I didn’t see the opportunity and that there was such a need. I just thought it was a great way to kind of connect with more of our friends, more new copywriters and I probably was interested in some name and brand recognition to help me grow my own copywriting business but yeah, I did not expect it to grow quite so fast and really kind of feel like a startup at this point. I mean it is, it’s a growing startup. It doesn’t feel like the two of us are just kind of figuring it out and we are figuring it out as we go but it doesn’t feel like it’s just the Rob and Kira show. It feels like oh, we’re actually creating a team and we’re building out processes and this is a legit business, so I think that was just more of a surprise to me when I realized, hey I’m running two businesses now. I have Kira Hug Media, where I have my copywriting services and I’m working with clients, and then The Copywriter Club, and these are two legit businesses that are growing so how will I juggle both of them pus a family, plus maybe having a life, which is kind of non existent to me.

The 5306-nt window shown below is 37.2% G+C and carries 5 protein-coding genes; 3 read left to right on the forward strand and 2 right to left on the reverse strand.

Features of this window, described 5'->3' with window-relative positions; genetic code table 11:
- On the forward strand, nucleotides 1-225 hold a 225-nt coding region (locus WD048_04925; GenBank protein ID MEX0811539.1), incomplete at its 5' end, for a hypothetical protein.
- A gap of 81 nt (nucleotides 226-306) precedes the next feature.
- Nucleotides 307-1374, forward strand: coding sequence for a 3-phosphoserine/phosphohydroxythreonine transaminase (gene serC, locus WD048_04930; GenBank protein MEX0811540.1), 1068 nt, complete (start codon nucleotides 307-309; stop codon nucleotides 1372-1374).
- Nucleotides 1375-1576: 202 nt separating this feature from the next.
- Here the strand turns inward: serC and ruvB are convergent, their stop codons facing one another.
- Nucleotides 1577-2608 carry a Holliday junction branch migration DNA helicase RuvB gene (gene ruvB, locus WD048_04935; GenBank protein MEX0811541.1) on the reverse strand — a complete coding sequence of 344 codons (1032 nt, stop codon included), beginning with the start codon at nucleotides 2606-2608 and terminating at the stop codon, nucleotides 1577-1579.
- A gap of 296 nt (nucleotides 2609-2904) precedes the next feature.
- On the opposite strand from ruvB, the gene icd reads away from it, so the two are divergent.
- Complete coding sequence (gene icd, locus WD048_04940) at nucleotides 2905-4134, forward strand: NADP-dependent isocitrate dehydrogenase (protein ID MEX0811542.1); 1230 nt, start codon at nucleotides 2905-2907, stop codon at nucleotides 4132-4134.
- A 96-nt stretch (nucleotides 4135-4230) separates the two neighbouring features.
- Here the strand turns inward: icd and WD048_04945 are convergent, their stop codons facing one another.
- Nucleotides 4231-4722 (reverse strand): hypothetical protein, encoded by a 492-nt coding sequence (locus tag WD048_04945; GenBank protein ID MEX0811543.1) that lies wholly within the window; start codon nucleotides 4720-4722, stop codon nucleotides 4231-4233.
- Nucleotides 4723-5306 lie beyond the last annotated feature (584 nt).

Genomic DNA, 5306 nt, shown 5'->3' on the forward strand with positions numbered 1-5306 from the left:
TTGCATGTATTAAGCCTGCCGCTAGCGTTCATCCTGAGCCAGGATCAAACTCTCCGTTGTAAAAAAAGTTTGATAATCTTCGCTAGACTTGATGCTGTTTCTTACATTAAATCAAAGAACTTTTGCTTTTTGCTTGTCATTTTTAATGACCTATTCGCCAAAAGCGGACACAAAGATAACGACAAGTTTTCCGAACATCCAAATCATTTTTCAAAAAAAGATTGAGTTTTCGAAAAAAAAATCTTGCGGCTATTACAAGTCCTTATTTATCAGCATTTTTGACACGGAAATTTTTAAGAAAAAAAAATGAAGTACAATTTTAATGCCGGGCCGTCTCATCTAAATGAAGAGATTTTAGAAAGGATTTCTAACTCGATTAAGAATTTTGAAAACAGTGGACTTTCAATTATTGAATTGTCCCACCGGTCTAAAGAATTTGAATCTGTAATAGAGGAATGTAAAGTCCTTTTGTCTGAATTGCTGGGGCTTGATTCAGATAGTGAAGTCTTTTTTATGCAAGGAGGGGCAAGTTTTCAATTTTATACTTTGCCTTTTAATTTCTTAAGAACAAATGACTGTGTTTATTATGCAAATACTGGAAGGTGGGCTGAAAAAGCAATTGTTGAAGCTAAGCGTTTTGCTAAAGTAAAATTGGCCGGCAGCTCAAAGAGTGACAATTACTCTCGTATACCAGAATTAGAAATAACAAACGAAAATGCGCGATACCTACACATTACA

Just the reality sunk in six months ago where I was like, this isn’t just a side hustle. It’s not a hobby. Those are two businesses that need to be nurtured and need attention. I mean we’re still trying to figure that out.